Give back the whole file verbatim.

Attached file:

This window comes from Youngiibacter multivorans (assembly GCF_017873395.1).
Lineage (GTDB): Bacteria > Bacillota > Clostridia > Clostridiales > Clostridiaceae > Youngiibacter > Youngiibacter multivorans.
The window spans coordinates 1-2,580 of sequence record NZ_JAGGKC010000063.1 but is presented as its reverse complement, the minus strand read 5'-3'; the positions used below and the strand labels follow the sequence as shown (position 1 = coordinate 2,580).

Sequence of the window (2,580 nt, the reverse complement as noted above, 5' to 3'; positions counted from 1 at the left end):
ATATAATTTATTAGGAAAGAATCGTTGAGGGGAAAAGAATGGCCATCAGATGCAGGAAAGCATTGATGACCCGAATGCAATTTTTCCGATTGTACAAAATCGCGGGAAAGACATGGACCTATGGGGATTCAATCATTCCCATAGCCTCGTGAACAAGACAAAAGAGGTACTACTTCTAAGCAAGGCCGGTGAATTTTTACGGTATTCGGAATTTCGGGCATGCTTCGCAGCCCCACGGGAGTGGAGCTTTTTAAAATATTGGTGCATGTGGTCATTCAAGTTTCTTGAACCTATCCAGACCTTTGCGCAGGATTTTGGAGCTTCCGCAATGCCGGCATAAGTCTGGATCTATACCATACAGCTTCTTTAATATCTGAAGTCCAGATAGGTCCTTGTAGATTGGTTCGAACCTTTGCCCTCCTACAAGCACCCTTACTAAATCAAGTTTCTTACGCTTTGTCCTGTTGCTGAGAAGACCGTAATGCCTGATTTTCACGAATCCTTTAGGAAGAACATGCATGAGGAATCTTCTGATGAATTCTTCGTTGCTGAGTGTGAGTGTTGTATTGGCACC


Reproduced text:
This window comes from Youngiibacter multivorans (assembly GCF_017873395.1).
Lineage (GTDB): Bacteria > Bacillota > Clostridia > Clostridiales > Clostridiaceae > Youngiibacter > Youngiibacter multivorans.
The window spans coordinates 1-2,580 of sequence record NZ_JAGGKC010000063.1 but is presented as its reverse complement, the minus strand read 5'-3'; the positions used below and the strand labels follow the sequence as shown (position 1 = coordinate 2,580).

Sequence of the window (2,580 nt, the reverse complement as noted above, 5' to 3'; positions counted from 1 at the left end):
ATATAATTTATTAGGAAAGAATCGTTGAGGGGAAAAGAATGGCCATCAGATGCAGGAAAGCATTGATGACCCGAATGCAATTTTTCCGATTGTACAAAATCGCGGGAAAGACATGGACCTATGGGGATTCAATCATTCCCATAGCCTCGTGAACAAGACAAAAGAGGTACTACTTCTAAGCAAGGCCGGTGAATTTTTACGGTATTCGGAATTTCGGGCATGCTTCGCAGCCCCACGGGAGTGGAGCTTTTTAAAATATTGGTGCATGTGGTCATTCAAGTTTCTTGAACCTATCCAGACCTTTGCGCAGGATTTTGGAGCTTCCGCAATGCCGGCATAAGTCTGGATCTATACCATACAGCTTCTTTAATATCTGAAGTCCAGATAGGTCCTTGTAGATTGGTTCGAACCTTTGCCCTCCTACAAGCACCCTTACTAAATCAAGTTTCTTACGCTTTGTCCTGTTGCTGAGAAGACCGTAATGCCTGATTTTCACGAATCCTTTAGGAAGAACATGCATGAGGAATCTTCTGATGAATTCTTCGTTGCTGAGTGTGAGTGTTGTATTGGCACC